The price of Spanish treasury bills has plunged in secondary bond markets, causing bond yields to rise and future borrowing costs for the crisis-hit country to soar. This is a sign that Spain's fiscal woes may escalate.
The yield of benchmark 10-year treasury bills rose sharply in secondary bond markets Friday morning, jumping to 6.177 percent from 6.061 percent on Thursday.
After easing in recent days, the rise in yield is a worrying sign, indicating that investors increasingly sell Spanish government bonds, possibly fearing that the debt-stricken country might need an EU-funded bailout soon.
Already saddled with record unemployment and an economy deep in recession, the Spanish government is struggling to shore up a series of banks which are hugely undercapitalized due to bad loans in the wake of the country's bursting real estate bubble in 2008.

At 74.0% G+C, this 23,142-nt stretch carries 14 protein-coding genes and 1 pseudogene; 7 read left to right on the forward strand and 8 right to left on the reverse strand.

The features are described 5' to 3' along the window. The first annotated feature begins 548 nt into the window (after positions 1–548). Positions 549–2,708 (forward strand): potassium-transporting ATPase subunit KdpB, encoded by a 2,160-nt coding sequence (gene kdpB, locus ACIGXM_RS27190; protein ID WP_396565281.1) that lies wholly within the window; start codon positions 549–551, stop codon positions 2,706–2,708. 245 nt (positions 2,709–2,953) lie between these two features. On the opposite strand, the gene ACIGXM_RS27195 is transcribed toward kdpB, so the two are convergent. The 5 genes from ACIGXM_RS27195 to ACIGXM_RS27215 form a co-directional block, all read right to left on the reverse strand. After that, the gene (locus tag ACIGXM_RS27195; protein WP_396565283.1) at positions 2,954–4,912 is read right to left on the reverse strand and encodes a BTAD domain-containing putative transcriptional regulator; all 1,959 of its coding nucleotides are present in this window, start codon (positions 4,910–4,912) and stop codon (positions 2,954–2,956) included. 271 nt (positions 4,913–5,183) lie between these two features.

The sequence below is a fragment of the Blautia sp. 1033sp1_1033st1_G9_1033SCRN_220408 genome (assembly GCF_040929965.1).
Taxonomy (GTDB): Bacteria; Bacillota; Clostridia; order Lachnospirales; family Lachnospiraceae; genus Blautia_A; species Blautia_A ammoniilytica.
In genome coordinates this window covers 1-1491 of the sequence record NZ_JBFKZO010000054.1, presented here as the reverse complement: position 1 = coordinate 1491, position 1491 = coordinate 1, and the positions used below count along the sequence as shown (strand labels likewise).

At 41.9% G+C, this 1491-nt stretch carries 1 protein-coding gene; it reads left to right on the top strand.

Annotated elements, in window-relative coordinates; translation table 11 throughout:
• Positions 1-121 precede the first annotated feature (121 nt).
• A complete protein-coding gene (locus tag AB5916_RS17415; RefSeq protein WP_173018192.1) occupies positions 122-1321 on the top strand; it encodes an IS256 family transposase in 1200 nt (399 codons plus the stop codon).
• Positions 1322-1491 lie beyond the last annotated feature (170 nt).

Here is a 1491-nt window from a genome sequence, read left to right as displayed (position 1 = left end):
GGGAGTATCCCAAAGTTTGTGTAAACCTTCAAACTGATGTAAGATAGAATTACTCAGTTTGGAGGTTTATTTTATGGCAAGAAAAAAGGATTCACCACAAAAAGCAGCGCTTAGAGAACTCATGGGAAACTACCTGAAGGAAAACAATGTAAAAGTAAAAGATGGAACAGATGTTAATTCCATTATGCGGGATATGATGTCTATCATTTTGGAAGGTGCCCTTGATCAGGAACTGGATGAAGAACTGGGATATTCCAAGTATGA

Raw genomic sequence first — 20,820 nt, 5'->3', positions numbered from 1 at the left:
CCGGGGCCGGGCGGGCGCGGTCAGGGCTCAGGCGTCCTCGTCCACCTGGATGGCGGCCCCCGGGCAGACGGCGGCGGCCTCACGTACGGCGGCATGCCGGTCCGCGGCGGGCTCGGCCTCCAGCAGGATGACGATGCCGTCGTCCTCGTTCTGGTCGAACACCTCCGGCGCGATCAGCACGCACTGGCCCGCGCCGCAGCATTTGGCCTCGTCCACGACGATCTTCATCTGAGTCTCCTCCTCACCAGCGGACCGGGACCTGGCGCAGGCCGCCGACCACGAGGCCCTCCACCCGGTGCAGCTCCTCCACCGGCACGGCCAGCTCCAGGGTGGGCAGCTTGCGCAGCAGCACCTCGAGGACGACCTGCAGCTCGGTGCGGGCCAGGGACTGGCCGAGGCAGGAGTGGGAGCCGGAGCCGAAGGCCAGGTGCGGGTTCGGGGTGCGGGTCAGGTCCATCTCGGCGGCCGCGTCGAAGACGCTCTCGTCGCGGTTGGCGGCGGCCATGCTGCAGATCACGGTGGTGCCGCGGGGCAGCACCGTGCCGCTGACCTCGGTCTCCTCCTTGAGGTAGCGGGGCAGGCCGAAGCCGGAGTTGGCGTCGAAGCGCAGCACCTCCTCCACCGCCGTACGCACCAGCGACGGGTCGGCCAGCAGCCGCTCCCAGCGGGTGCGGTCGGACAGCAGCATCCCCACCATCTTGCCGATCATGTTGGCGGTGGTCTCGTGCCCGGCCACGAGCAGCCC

Spain's fiscal problems were compounded Thursday, as international ratings agency Fitch cut Madrid's creditworthiness by three notches from a previous A rating down to triple B, which is close to junk bond status.
The ratings downgrade came after Fitch calculated that the Spanish government's funding needs for rescuing its banking sector would be "at least" 60 billion euros ($76 billion).
"The cost of bank restructurings may rise to 100 billion euros in a more severe stress scenario," Fitch added.
In addition, the ratings agency described Spain as "especially vulnerable to contagion from the crisis in Greece," highlighting its "limited ability to intervene decisively" should the banking sector deteriorate sharply.
Fitch concluded that all this was increasing the "likelihood of external support."